Back up the hill we climbed and ducked under the flying Swiss flag to find ourselves around the table with Diane & John Bucher and daughter, Hannah. John’s firm but friendly handshake was a familiar reminder of his likewise personality – we had met a number of times over tastings down the road at the Williams Selyem winery featuring the single vineyard line-up of Pinots that includes a bottling from the Bucher Vineyards that stretch out before us just beyond the panoramic window across the room. John pours us his Rosé of Pinot Noir to start with and as we taste through his line that includes an unoaked Chardonnay, the barrel fermented Rio Oro Chardonnay, and three smashing Pinot Noirs, the conversation drifts between cows, grapes, land, cheese, business, and Family.
My happy, warmed up, cow-whispering toddler is busily crayoning his next masterpiece on the broad antique living room table that Hannah Bucher has so graciously spread with layers of newspaper. My mother-in-law has a contented I just sipped amazingly creamy Chardonnay grin across her lips. There’s not a cell phone in sight (save for the dormant device in front of Sauce – discreetly set to silent mode). My pencil is down and my glass is up. There is a millennial amongst us and my aggravation meter isn’t zipping off the charts. It’s actually not even registering – my inner grouch is flatlining here folks. There is a pair of vibrant, attentive, curious eyes across the table from me and they are attached to a twenty-something that is fully engaged in a conversation about agriculture, family-owned businesses, and social media [of course].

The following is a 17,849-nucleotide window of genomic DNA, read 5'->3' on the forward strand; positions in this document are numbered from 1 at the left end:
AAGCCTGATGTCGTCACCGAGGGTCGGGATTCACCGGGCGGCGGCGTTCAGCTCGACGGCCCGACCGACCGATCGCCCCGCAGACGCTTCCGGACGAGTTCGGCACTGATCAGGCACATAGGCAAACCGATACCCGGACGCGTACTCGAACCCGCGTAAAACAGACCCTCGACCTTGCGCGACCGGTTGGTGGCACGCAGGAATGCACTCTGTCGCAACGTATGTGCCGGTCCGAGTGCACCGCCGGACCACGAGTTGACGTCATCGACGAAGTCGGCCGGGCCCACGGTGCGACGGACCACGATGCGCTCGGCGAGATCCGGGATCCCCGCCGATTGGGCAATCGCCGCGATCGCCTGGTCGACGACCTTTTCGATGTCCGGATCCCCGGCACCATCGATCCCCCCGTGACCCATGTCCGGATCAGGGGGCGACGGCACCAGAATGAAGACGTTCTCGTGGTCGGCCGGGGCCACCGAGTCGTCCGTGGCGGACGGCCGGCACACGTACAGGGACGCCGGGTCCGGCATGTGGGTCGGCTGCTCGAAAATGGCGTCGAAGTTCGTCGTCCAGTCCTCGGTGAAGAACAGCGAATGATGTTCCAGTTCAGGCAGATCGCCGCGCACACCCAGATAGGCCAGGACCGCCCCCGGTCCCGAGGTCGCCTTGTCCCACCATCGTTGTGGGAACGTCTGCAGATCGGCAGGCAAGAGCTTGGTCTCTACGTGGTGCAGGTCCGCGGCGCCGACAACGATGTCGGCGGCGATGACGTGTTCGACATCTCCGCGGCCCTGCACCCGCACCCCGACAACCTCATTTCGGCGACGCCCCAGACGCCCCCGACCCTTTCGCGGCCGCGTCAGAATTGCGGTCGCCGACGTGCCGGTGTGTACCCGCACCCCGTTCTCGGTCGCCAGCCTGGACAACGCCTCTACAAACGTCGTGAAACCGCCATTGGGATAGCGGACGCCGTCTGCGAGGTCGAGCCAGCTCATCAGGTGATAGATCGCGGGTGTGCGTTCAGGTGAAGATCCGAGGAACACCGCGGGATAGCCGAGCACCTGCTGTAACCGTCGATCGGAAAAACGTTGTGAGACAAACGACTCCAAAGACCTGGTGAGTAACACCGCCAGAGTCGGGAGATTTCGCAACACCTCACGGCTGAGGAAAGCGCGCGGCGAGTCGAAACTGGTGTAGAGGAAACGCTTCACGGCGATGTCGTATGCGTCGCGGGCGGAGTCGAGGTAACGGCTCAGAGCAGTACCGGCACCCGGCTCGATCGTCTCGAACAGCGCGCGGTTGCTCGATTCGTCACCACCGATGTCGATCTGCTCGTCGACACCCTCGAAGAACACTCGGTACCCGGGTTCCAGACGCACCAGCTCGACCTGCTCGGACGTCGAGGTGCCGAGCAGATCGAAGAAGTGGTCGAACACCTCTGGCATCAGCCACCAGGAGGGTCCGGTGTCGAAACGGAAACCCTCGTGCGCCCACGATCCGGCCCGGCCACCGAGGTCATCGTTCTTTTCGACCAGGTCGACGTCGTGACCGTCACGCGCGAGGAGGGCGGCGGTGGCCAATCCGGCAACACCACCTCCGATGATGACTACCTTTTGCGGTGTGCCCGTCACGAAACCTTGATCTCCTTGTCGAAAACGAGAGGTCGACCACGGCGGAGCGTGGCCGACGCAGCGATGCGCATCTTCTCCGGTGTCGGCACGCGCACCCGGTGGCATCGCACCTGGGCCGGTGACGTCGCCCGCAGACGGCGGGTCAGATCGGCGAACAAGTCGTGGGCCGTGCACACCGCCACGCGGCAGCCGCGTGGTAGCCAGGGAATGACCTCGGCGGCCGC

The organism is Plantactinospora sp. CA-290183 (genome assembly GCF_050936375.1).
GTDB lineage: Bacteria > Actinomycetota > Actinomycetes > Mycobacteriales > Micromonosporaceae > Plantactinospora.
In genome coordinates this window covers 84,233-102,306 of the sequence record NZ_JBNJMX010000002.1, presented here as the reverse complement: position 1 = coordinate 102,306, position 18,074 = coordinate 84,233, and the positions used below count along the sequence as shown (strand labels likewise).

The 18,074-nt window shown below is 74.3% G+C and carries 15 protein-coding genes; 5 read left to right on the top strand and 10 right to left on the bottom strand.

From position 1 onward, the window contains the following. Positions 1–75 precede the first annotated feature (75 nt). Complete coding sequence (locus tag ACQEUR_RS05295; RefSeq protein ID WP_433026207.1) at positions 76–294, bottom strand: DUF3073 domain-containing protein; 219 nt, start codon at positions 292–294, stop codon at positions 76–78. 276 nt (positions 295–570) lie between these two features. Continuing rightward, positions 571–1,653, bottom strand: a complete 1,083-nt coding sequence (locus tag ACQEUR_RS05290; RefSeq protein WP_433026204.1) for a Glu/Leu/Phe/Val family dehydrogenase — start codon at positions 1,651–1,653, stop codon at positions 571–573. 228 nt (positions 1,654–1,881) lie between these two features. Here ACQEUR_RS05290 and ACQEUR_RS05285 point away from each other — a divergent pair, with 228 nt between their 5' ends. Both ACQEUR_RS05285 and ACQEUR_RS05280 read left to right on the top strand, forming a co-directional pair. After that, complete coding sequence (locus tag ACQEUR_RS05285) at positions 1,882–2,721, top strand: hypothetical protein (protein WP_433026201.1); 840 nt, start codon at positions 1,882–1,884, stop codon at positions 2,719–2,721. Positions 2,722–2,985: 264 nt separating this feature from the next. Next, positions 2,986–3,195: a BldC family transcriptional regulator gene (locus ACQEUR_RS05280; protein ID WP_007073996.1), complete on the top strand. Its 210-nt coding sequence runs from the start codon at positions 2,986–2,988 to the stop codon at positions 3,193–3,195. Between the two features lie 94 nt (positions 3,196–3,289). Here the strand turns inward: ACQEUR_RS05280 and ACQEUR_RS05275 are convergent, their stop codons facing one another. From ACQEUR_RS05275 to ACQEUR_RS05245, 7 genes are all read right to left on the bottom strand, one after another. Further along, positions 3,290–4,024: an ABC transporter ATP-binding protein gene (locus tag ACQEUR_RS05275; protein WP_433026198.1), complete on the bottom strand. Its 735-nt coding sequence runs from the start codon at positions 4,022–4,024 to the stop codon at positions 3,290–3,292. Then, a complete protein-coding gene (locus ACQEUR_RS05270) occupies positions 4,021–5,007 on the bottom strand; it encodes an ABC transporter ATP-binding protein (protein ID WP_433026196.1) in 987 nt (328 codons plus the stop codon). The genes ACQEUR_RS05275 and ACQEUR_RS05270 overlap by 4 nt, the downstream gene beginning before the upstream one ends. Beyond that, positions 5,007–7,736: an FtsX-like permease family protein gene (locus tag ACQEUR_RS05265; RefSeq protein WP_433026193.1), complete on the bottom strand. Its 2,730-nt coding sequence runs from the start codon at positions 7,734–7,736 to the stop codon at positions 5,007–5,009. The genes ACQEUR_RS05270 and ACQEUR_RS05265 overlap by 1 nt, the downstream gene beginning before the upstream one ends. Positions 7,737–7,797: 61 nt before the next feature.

I understand that there is a major gripe about the work ethic of millennials and I am certainly guilty of proliferating this complaint; but I’m turning a long slow corner. The further I navigate into my own journey of parenthood the more obvious it becomes that the state of the next generation [whichever generation that may be at present] is a direct product of those who came before [read: those who are griping]. The deeper I dove into the conversation at The Bucher Farm, the more inspired I was to take ownership of my parenting possibilities and to proliferate forward thinking with this next generation. Accepting responsibility for the future generation seems to be a daunting task but there is no other way unless we plan to stop time in it’s tracks. How will I make it through this? My advice to myself is this: when this task seems overwhelming I will make pit stops along the way to take in the view and adjust my focus. These diversions will include places like the vineyards of the Russian River Valley and The Bucher Farm. These backroads jaunts will lead to conversations with people like Hannah and Diane and John. And these talks will continue to bring new perspectives that drive us to seek out the good – the good people, the good wines, and the good in ourselves.
More Reads & Sites:
Get Inspired by Hannah Bucher – here’s her Bio.
Virtually Visit Bucher Vineyards
What’s that Williams Selyem wine we mentioned?
Get yourself a bottle at Falling Bright.